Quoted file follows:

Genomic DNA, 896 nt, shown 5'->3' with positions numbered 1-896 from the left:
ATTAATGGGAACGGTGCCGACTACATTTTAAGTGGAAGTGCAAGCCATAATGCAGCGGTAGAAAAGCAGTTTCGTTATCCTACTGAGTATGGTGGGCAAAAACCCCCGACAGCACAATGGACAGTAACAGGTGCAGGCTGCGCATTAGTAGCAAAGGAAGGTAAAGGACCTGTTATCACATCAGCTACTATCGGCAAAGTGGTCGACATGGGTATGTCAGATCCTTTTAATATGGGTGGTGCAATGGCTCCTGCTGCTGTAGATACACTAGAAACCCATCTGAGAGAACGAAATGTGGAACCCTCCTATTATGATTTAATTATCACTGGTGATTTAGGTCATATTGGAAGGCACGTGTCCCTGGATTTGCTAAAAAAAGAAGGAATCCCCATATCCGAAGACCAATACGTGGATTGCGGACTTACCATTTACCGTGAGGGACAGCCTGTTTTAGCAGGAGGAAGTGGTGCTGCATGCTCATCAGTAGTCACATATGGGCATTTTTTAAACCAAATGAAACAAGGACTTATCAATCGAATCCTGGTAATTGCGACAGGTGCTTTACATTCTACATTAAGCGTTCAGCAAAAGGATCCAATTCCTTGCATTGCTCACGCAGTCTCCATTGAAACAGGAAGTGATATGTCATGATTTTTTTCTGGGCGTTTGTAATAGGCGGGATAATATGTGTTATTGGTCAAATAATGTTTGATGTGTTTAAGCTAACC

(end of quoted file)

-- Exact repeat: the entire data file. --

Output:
Genomic DNA, 896 nt, shown 5'->3' with positions numbered 1-896 from the left:
ATTAATGGGAACGGTGCCGACTACATTTTAAGTGGAAGTGCAAGCCATAATGCAGCGGTAGAAAAGCAGTTTCGTTATCCTACTGAGTATGGTGGGCAAAAACCCCCGACAGCACAATGGACAGTAACAGGTGCAGGCTGCGCATTAGTAGCAAAGGAAGGTAAAGGACCTGTTATCACATCAGCTACTATCGGCAAAGTGGTCGACATGGGTATGTCAGATCCTTTTAATATGGGTGGTGCAATGGCTCCTGCTGCTGTAGATACACTAGAAACCCATCTGAGAGAACGAAATGTGGAACCCTCCTATTATGATTTAATTATCACTGGTGATTTAGGTCATATTGGAAGGCACGTGTCCCTGGATTTGCTAAAAAAAGAAGGAATCCCCATATCCGAAGACCAATACGTGGATTGCGGACTTACCATTTACCGTGAGGGACAGCCTGTTTTAGCAGGAGGAAGTGGTGCTGCATGCTCATCAGTAGTCACATATGGGCATTTTTTAAACCAAATGAAACAAGGACTTATCAATCGAATCCTGGTAATTGCGACAGGTGCTTTACATTCTACATTAAGCGTTCAGCAAAAGGATCCAATTCCTTGCATTGCTCACGCAGTCTCCATTGAAACAGGAAGTGATATGTCATGATTTTTTTCTGGGCGTTTGTAATAGGCGGGATAATATGTGTTATTGGTCAAATAATGTTTGATGTGTTTAAGCTAACC